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Watch UN Women Pakistan’s Powerful New #BeatMe Campaign Video

pakistan
2 min read

by Yesha Maniar 

U.N. Women Pakistan recently released a new video to fight against the domestic and sexual violence women face around the world and particularly, Pakistan. U.N. Women Pakistan’s new video and hashtag, #BeatMe, highlights accomplished Pakistani women such as Sarwant Gilani, Samina Baig, Sana Bucha and others, asking men to beat them professionally in their fields.

The video implicitly points out the cowardice of physical and sexual violence and shows that courage is not defined by your ability to hit another person. A particularly powerful moment shows a pregnant woman saying, “Beat me at life.”

[Read Related: New Online Magazine, Kaur Life, Creates a Splash of Empowerment for Sikh Women]

According to the World Health Organization, 1 in 3 women around the world have faced physical or sexual violence. These rates are higher in South Asia. In a Human Rights Watch study in Pakistan, 70 to 90 percent of women reported experiencing some form of abuse. According to the Bangladesh Bureau of Statistics, 87 percent of women reported experiencing domestic violence. In India, the number of reported cases of domestic and sexual violence has increased 134 percent from 2003 to 2013. Every five minutes there is an incident of domestic violence reported in India.

In India, the number of reported cases of domestic and sexual violence has increased 134 percent from 2003 to 2013. Every five minutes there is an incident of domestic violence reported in India.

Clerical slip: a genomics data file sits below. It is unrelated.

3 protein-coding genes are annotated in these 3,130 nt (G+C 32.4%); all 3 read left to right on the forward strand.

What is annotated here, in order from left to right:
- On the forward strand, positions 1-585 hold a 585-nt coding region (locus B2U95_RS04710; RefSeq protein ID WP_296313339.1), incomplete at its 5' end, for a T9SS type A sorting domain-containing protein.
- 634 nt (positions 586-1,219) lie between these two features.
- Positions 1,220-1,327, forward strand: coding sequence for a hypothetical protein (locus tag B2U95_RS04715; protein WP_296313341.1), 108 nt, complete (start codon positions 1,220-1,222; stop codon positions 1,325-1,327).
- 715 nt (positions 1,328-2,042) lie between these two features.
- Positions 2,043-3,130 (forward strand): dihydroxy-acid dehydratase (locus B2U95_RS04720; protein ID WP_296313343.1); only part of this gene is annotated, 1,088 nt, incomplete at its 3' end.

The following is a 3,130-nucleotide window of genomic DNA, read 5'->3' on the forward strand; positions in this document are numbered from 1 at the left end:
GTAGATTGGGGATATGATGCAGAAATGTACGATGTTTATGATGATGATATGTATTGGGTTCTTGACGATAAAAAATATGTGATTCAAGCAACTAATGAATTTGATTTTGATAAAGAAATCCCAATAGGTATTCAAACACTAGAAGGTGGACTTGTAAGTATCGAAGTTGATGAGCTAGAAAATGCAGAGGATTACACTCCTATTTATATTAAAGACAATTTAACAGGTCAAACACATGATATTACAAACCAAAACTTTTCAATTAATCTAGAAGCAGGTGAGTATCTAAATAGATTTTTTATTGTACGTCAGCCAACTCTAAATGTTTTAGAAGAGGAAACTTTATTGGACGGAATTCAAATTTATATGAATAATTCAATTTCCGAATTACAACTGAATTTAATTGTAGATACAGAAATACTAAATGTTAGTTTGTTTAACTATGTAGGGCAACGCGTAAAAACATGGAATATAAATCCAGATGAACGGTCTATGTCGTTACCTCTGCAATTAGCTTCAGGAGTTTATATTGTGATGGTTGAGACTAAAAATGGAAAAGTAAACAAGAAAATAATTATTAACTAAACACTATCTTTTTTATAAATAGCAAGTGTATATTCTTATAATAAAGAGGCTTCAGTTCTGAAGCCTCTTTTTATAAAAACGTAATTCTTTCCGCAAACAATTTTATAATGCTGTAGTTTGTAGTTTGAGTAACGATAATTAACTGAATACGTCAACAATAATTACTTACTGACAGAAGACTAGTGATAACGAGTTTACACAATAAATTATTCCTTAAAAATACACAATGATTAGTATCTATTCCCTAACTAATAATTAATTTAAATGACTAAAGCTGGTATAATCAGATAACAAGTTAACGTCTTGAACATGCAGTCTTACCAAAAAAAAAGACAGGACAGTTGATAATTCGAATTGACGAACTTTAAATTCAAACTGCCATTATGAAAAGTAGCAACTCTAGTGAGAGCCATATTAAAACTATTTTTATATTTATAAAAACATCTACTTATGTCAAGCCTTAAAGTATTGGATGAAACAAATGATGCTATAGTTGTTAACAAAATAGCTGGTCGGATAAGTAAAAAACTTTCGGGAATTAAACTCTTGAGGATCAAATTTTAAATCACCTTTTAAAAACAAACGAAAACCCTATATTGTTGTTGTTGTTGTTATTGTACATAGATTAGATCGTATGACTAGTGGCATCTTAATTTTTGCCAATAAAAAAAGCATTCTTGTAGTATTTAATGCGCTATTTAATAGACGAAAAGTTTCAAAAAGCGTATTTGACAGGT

Domestic violence is very prevalent across South Asia, but in our generation, there has been an increase in education and outreach surrounding the issue. Physical and sexual violence against women has been brought to attention through social media and the voices of celebrities in videos like Kalki Koechlin’s, “Rape – It’s My Fault” and now, through U.N. Women Pakistan’s video, #BeatMe.

[Read Related: I am ashamed to be an Indian Woman]

The increase in education surrounding physical and sexual violence against women through outlets and movements such as these has impacted the sense of empowerment women feel in fighting back against these crimes thereby helping us to support survivors and prevent future domestic violence.


Yesha Maniar graduated from Dartmouth College in 2014 and spent a year working at a charter school in Boston. She enjoys reading a variety of genres and spends her free time in Boston cafe hopping. She currently attends Boston University School of Medicine with hopes of working with young children and adolescents in the future in the field of community health.

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